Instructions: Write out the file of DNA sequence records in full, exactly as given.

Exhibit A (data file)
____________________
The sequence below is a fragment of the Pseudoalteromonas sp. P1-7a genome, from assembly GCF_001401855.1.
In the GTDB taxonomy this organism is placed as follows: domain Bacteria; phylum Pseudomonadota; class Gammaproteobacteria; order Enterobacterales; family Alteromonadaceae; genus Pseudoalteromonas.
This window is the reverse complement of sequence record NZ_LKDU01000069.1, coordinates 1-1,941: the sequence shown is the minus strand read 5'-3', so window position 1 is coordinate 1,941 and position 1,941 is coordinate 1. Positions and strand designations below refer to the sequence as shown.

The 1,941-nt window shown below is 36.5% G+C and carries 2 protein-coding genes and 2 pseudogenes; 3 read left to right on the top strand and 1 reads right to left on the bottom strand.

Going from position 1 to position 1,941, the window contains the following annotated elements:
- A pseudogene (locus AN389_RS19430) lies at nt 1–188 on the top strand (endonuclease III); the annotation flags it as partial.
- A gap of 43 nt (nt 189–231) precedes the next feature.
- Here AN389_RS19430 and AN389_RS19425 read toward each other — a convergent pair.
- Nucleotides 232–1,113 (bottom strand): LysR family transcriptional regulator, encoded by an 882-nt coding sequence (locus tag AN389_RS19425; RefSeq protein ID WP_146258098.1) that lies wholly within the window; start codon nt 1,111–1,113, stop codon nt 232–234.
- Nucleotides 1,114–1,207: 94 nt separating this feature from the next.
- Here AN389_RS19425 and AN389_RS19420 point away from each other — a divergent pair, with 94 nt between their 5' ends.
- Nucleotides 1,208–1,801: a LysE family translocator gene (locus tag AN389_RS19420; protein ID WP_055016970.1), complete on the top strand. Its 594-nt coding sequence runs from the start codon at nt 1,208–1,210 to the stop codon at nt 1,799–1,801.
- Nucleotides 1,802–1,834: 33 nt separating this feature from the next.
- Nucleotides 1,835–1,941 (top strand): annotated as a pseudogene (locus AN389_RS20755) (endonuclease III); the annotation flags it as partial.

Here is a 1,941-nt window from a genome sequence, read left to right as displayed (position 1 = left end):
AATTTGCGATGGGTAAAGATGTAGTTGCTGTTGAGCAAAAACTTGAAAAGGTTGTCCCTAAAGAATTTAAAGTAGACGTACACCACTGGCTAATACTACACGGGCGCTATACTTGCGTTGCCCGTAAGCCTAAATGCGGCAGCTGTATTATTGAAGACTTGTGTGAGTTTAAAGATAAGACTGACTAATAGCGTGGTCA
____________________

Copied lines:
The sequence below is a fragment of the Pseudoalteromonas sp. P1-7a genome, from assembly GCF_001401855.1.
In the GTDB taxonomy this organism is placed as follows: domain Bacteria; phylum Pseudomonadota; class Gammaproteobacteria; order Enterobacterales; family Alteromonadaceae; genus Pseudoalteromonas.
This window is the reverse complement of sequence record NZ_LKDU01000069.1, coordinates 1-1,941: the sequence shown is the minus strand read 5'-3', so window position 1 is coordinate 1,941 and position 1,941 is coordinate 1. Positions and strand designations below refer to the sequence as shown.

The 1,941-nt window shown below is 36.5% G+C and carries 2 protein-coding genes and 2 pseudogenes; 3 read left to right on the top strand and 1 reads right to left on the bottom strand.

Going from position 1 to position 1,941, the window contains the following annotated elements:
- A pseudogene (locus AN389_RS19430) lies at nt 1–188 on the top strand (endonuclease III); the annotation flags it as partial.
- A gap of 43 nt (nt 189–231) precedes the next feature.
- Here AN389_RS19430 and AN389_RS19425 read toward each other — a convergent pair.
- Nucleotides 232–1,113 (bottom strand): LysR family transcriptional regulator, encoded by an 882-nt coding sequence (locus tag AN389_RS19425; RefSeq protein ID WP_146258098.1) that lies wholly within the window; start codon nt 1,111–1,113, stop codon nt 232–234.
- Nucleotides 1,114–1,207: 94 nt separating this feature from the next.
- Here AN389_RS19425 and AN389_RS19420 point away from each other — a divergent pair, with 94 nt between their 5' ends.
- Nucleotides 1,208–1,801: a LysE family translocator gene (locus tag AN389_RS19420; protein ID WP_055016970.1), complete on the top strand. Its 594-nt coding sequence runs from the start codon at nt 1,208–1,210 to the stop codon at nt 1,799–1,801.
- Nucleotides 1,802–1,834: 33 nt separating this feature from the next.
- Nucleotides 1,835–1,941 (top strand): annotated as a pseudogene (locus AN389_RS20755) (endonuclease III); the annotation flags it as partial.

Here is a 1,941-nt window from a genome sequence, read left to right as displayed (position 1 = left end):
AATTTGCGATGGGTAAAGATGTAGTTGCTGTTGAGCAAAAACTTGAAAAGGTTGTCCCTAAAGAATTTAAAGTAGACGTACACCACTGGCTAATACTACACGGGCGCTATACTTGCGTTGCCCGTAAGCCTAAATGCGGCAGCTGTATTATTGAAGACTTGTGTGAGTTTAAAGATAAGACTGACTAATAGCGTGGTCA